William Hunter (Lynching of)

On July 11, 1910, an African-American man named William Hunter (often referred to as Will) was lynched near Star City (Lincoln County) for allegedly entering the bedroom of Rosa Johnson (sometimes referred to as Roel, Rhoa, or Roca), the daughter of prominent local farmer Thomas W. Johnson. Both the alleged perpetrator and the alleged victim appear in public records. In 1880, there was a seven-month-old African-American child named Willie Hunter living in Lone Pine Township with his parents, laborers Louis and Susan Hunter. In 1900, William Hunter, nineteen years old, was still living in the township with his mother, Susan. In 1910, Hunter remained in Lone Pine Township, where he was living alone and working as a farm laborer. Rosa’s parents, Thomas W. Johnson and Nancy Brockman Johnson, had been living in Lincoln County at least since 1871 when they married there. The family appears in Lone Pine Township in 1910. Rosa was thirteen at the time, although a newspaper account of the lynching reported her as sixteen.

According to newspaper accounts, Hunter had been working for Johnson for several years but had begun acting strangely and had been warned to keep away from the family’s home near Garnett. At 2:00 in the morning of Saturday, June 11, he allegedly entered a room in the Johnson home where Nancy Johnson (another daughter) and Rosa were sleeping. Rosa screamed, awakening her mother and other family members. Hunter jumped out of a window and fled, but he was easily captured. He was arraigned and held for the grand jury later that same day. Five officers hid Hunter in the woods until dark, and as they were taking him to Sheriff E. C. Norton’s office they were intercepted and overpowered by a mob of about fifty men about six miles outside of Star City. Some accounts described a much larger mob. The Palestine Daily Herald reported that the lynching was well organized: “Despite the fact that there are no railroads, and no telegraph and telephones in the county the lynchers made known their plans” and asserted that “the entire population flocked to Star City, where the lynching took place.” According to the Arkansas Gazette, the men “quickly and quietly” overpowered the deputies, hanged Hunter from a nearby tree, and riddled his body with bullets. The Pine Bluff Daily Graphic also described the lynching as a “quiet affair, there being no display of rowdyism at any time.”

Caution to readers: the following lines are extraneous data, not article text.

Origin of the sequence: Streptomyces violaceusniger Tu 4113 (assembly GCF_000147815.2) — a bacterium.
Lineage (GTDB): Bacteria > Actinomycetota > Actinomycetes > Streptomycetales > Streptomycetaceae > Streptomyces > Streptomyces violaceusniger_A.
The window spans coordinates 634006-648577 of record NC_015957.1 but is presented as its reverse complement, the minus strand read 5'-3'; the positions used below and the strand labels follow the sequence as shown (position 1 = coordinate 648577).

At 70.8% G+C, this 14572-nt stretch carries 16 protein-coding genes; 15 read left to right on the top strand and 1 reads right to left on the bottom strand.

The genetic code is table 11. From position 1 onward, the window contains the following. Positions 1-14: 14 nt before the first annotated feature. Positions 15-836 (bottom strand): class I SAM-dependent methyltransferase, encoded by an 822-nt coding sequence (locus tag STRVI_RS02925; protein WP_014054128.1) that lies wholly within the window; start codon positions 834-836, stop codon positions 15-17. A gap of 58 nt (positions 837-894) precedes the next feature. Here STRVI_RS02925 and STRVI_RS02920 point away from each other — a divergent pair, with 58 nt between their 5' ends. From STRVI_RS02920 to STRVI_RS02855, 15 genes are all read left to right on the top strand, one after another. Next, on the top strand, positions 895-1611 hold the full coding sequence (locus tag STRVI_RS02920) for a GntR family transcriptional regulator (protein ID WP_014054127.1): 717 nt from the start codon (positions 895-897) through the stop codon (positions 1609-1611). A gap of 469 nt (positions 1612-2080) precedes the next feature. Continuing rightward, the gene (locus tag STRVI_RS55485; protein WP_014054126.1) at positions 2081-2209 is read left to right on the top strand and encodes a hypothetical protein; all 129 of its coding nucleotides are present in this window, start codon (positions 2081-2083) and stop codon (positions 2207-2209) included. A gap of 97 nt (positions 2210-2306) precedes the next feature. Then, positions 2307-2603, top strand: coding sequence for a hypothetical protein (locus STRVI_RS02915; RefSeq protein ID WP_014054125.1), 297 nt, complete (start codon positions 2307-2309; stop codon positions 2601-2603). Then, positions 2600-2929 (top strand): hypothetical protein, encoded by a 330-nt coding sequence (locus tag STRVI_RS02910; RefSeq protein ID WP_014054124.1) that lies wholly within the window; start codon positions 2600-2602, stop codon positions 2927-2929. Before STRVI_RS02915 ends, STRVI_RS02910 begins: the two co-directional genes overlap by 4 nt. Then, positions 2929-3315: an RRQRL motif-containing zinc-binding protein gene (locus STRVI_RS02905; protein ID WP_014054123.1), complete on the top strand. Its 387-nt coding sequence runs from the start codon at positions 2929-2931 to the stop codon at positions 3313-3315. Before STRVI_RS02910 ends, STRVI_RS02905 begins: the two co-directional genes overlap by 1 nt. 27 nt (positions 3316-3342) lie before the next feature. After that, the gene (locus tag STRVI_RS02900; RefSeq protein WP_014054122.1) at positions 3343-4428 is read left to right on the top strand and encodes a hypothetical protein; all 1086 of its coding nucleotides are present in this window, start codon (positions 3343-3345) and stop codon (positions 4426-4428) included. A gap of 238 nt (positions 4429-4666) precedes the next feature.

The United Press syndicated a somewhat sensational story that appeared in a number of national newspapers, including the Spokane Press, and described a scene of celebration in Star City following the lynching. The town, it said, held “the biggest celebration in its history because of the lynching of William Hunter….Everybody is out for a glorious time, parading the streets, cheering, playing musical instruments and making all sorts of noise.” School was closed, and “the entire county was invited to participate in [the]…jollification.”

For additional information:
“Negro Lynched Near Star City.” Arkansas Gazette, June 15, 1910, p. 1.

Untitled. Spokane Press (Spokane, Washington), June 15, 1910, p. 6.

“Visitor Tells of Lynching Bee.” Pine Bluff Daily Graphic, June 16, 1910, p. 1.

“Witnessed a Lynching.” Palestine Daily Herald (Palestine, Texas), June 15, 1910, p. 8.

Nancy Snell Griffith
Davidson, North Carolina


No comments on this entry yet.